Net zero progress reliant on energy performance say Kingspan

The comparitive performance of building emissions reductions across 6 countries between 2010 and 2020. Credit | 3Keel
The comparitive performance of building emissions reductions across 6 countries between 2010 and 2020. Credit | 3Keel
The technologies required to improve energy performance already exist — they need implementing to drive down building emissions & meet net zero goals, says

Kingspan is the global leader in high-performance insulation and energy efficient building solutions Kingspan is governed by a vision of a better built environment — one that reduces carbon emissions, promotes wellbeing, and is circular by design. 

The company’s goals — as outlined in its Planet Passionate sustainability programme — include net zero carbon manufacturing by 2030 and a 50% reduction in CO2 intensity in our primary supply chain partners, also by the end of the decade.

Headquartered in Ireland, Kingspan Group companies are active in over 80 countries and employ in excess of 22,000 people in more than 200 manufacturing facilities.

Kingspan has partnered with Oxford-based sustainability consultancy 3Keel, which helps organisations at all stages of their climate change journey, from understanding their climate impact through to tracking progress against targets and communicating results.

Recognised by the Financial Times as one of the UK’s Leading Management Consultants for Sustainability, 3Keel works to give organisations resilience in changing times, specialising in climate change.

Reductions in greenhouse gas emissions from buildings are on the decline — but what does that mean for net zero goals?

Kingspan and 3Keel have partnered on the new Global Retrofit Index, a report that examines historical buildings emission trends and retrofitting rates to identify the gaps between current action and what is required to meet the goals of the Paris Agreement.

“This analysis again demonstrates the importance of retrofitting as a lever in decarbonising the built environment if we’re to limit global warming to 1.5˚C and meet the objectives set out by the Paris Agreement,” comments Bianca Wong, Global Head of Sustainability at Kingspan, where she leads strategic environmental programmes across Kingspan’s global operations, supply chain and products. 

She has been with Kingspan for over a decade, spearheading sustainable practices across the business in Australia, UK and Ireland and now globally. 

“With this report, we encourage policymakers and the construction industry to continue to work together to facilitate change, through innovation and regulation, to bring forward workable ideas to support retrofit solutions and reduce global building emissions.”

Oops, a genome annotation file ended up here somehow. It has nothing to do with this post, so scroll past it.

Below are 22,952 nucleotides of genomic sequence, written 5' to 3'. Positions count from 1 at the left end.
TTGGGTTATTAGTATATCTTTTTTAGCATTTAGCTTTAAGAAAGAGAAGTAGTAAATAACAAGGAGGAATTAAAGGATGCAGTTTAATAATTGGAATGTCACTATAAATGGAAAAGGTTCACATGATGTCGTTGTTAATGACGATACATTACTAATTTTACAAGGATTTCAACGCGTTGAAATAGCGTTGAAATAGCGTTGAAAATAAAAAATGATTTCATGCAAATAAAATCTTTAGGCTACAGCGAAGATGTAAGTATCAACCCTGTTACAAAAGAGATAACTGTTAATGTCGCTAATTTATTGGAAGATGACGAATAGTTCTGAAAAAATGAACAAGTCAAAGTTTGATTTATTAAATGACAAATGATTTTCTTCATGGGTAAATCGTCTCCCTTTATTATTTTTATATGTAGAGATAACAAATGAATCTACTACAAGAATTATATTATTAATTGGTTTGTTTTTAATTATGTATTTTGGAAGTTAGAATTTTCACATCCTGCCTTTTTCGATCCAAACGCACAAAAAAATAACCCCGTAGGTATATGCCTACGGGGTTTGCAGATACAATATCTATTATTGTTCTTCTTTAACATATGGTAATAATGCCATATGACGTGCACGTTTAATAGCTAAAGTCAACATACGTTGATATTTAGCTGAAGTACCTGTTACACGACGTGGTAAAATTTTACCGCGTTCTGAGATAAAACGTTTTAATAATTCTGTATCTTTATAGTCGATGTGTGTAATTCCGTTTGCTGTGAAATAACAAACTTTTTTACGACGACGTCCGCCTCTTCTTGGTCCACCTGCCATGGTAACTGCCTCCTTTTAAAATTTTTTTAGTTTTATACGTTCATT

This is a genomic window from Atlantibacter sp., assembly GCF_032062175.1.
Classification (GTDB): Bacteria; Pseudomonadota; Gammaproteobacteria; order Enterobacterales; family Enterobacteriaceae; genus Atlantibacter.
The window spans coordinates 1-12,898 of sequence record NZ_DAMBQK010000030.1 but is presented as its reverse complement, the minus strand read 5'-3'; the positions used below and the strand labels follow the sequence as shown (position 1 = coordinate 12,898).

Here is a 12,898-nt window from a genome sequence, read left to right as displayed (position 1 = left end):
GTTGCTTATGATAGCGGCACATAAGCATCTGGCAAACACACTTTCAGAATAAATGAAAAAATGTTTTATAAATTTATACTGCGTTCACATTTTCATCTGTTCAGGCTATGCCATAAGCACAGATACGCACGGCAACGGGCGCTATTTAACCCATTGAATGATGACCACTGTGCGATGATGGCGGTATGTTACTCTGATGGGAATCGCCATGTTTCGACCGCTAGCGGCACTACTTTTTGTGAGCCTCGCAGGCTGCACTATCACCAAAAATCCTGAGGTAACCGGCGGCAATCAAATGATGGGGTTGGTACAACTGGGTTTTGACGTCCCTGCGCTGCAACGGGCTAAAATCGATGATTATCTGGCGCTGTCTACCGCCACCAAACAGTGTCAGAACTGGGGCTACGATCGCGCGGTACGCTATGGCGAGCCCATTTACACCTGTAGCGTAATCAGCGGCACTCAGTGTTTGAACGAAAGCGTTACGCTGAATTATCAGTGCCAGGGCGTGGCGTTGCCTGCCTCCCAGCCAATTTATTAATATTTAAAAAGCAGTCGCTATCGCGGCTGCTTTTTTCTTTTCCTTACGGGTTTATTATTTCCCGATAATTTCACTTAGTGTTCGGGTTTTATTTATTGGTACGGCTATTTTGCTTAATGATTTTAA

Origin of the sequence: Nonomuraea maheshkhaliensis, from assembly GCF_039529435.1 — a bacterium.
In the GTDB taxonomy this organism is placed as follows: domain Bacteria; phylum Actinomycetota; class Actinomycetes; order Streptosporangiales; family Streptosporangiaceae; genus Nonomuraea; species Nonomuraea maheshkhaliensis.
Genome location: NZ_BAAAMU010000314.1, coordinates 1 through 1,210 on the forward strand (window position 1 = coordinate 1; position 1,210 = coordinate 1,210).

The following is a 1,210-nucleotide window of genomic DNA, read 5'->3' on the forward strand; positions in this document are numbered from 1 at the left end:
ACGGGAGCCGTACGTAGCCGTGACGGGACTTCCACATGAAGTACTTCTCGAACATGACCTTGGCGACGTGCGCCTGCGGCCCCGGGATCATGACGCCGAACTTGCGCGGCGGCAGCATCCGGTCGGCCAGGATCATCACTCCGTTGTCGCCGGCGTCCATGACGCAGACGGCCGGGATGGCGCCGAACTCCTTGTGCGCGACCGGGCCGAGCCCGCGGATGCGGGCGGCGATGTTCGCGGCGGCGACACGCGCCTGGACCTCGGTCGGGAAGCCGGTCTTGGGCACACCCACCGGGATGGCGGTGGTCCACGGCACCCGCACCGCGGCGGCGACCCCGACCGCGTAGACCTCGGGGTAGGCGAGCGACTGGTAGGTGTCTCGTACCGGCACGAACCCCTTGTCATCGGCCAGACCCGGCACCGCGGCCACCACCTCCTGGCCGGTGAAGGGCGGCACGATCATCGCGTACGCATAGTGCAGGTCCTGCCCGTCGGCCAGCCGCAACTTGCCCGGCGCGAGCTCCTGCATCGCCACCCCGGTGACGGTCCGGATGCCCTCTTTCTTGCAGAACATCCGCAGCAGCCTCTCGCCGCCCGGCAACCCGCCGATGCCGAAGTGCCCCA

The research finds reductions in greenhouse gas (GHG) emissions from buildings have slowed in key EU countries, plateauing in the UK and reversing in the USA.

Analysis shows that Germany's housing stock remains over-reliant on fossil-fuel heating, and improvements in Energy Performance Certificate (EPC) ratings have stagnated across the UK, France and Ireland — with the vast majority of certificates still rated as ‘D’ or ‘C’.

Based on the current expected trajectory of building emissions reductions, none of the countries assessed will meet their net zero climate commitments.

“With over a quarter of total global emissions stemming from the operation of our buildings, retrofitting is a pivotal lever for decarbonising the global economy,” shares Olwen Smith, Principal Consultant at 3Keel and author of the report. 

Before joining 3Keel, Smith spent two years at CDP, the not-for-profit charity that runs the global disclosure system for investors, companies, cities, states and regions to manage their environmental impacts, where she ran teams associated with Science Based Targets and Net Zero. 

“However, this study shows a concerning stagnation of progress. Our analysis of six countries with old building stocks reveals that reductions in building emissions are now stalling and retrofitting rates are lagging far behind what is required to meet net-zero goals.

“The tools and technologies required to improve energy performance in buildings already exist. Coordinated efforts between governments and the private sector are now needed to overcome implementation barriers and rapidly scale retrofitting to drive down building emissions globally.”


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